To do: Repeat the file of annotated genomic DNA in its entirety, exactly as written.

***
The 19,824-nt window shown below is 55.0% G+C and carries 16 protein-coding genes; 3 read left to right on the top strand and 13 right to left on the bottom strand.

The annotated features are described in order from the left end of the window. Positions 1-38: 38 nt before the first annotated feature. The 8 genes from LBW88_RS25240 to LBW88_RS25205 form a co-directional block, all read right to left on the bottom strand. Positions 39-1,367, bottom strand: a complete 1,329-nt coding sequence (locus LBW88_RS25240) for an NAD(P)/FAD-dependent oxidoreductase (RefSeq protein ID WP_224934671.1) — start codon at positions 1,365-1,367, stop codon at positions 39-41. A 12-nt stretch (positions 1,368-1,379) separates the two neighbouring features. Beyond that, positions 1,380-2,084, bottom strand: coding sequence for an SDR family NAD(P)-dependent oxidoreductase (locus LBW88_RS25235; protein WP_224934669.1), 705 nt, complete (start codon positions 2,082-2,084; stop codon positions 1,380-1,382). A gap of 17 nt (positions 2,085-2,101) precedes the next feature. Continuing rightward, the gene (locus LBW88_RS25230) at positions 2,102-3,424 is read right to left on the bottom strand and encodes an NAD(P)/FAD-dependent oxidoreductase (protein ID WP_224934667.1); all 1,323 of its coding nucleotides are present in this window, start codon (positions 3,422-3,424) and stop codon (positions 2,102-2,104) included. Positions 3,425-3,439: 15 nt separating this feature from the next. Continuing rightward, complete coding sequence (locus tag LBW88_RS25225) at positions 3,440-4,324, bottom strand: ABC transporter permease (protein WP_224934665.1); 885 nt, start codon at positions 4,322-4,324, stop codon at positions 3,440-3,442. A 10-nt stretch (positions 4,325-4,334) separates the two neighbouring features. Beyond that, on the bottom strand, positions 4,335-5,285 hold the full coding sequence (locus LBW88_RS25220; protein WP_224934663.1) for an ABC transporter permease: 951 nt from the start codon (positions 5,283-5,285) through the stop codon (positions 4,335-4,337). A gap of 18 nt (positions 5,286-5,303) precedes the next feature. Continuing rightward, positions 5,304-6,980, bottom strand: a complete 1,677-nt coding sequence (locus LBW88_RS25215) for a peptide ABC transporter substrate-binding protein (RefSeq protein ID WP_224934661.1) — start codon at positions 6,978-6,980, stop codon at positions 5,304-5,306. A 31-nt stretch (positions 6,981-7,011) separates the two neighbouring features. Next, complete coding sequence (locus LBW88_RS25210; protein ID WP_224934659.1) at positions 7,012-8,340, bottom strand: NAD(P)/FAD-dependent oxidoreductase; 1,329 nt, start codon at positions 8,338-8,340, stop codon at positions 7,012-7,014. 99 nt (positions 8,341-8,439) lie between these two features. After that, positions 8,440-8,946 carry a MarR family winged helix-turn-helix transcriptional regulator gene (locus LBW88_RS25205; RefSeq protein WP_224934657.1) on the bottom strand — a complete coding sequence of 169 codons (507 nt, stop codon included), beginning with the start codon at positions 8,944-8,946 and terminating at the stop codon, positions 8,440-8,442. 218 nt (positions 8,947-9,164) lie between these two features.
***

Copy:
The 19,824-nt window shown below is 55.0% G+C and carries 16 protein-coding genes; 3 read left to right on the top strand and 13 right to left on the bottom strand.

The annotated features are described in order from the left end of the window. Positions 1-38: 38 nt before the first annotated feature. The 8 genes from LBW88_RS25240 to LBW88_RS25205 form a co-directional block, all read right to left on the bottom strand. Positions 39-1,367, bottom strand: a complete 1,329-nt coding sequence (locus LBW88_RS25240) for an NAD(P)/FAD-dependent oxidoreductase (RefSeq protein ID WP_224934671.1) — start codon at positions 1,365-1,367, stop codon at positions 39-41. A 12-nt stretch (positions 1,368-1,379) separates the two neighbouring features. Beyond that, positions 1,380-2,084, bottom strand: coding sequence for an SDR family NAD(P)-dependent oxidoreductase (locus LBW88_RS25235; protein WP_224934669.1), 705 nt, complete (start codon positions 2,082-2,084; stop codon positions 1,380-1,382). A gap of 17 nt (positions 2,085-2,101) precedes the next feature. Continuing rightward, the gene (locus LBW88_RS25230) at positions 2,102-3,424 is read right to left on the bottom strand and encodes an NAD(P)/FAD-dependent oxidoreductase (protein ID WP_224934667.1); all 1,323 of its coding nucleotides are present in this window, start codon (positions 3,422-3,424) and stop codon (positions 2,102-2,104) included. Positions 3,425-3,439: 15 nt separating this feature from the next. Continuing rightward, complete coding sequence (locus tag LBW88_RS25225) at positions 3,440-4,324, bottom strand: ABC transporter permease (protein WP_224934665.1); 885 nt, start codon at positions 4,322-4,324, stop codon at positions 3,440-3,442. A 10-nt stretch (positions 4,325-4,334) separates the two neighbouring features. Beyond that, on the bottom strand, positions 4,335-5,285 hold the full coding sequence (locus LBW88_RS25220; protein WP_224934663.1) for an ABC transporter permease: 951 nt from the start codon (positions 5,283-5,285) through the stop codon (positions 4,335-4,337). A gap of 18 nt (positions 5,286-5,303) precedes the next feature. Continuing rightward, positions 5,304-6,980, bottom strand: a complete 1,677-nt coding sequence (locus LBW88_RS25215) for a peptide ABC transporter substrate-binding protein (RefSeq protein ID WP_224934661.1) — start codon at positions 6,978-6,980, stop codon at positions 5,304-5,306. A 31-nt stretch (positions 6,981-7,011) separates the two neighbouring features. Next, complete coding sequence (locus LBW88_RS25210; protein ID WP_224934659.1) at positions 7,012-8,340, bottom strand: NAD(P)/FAD-dependent oxidoreductase; 1,329 nt, start codon at positions 8,338-8,340, stop codon at positions 7,012-7,014. 99 nt (positions 8,341-8,439) lie between these two features. After that, positions 8,440-8,946 carry a MarR family winged helix-turn-helix transcriptional regulator gene (locus LBW88_RS25205; RefSeq protein WP_224934657.1) on the bottom strand — a complete coding sequence of 169 codons (507 nt, stop codon included), beginning with the start codon at positions 8,944-8,946 and terminating at the stop codon, positions 8,440-8,442. 218 nt (positions 8,947-9,164) lie between these two features.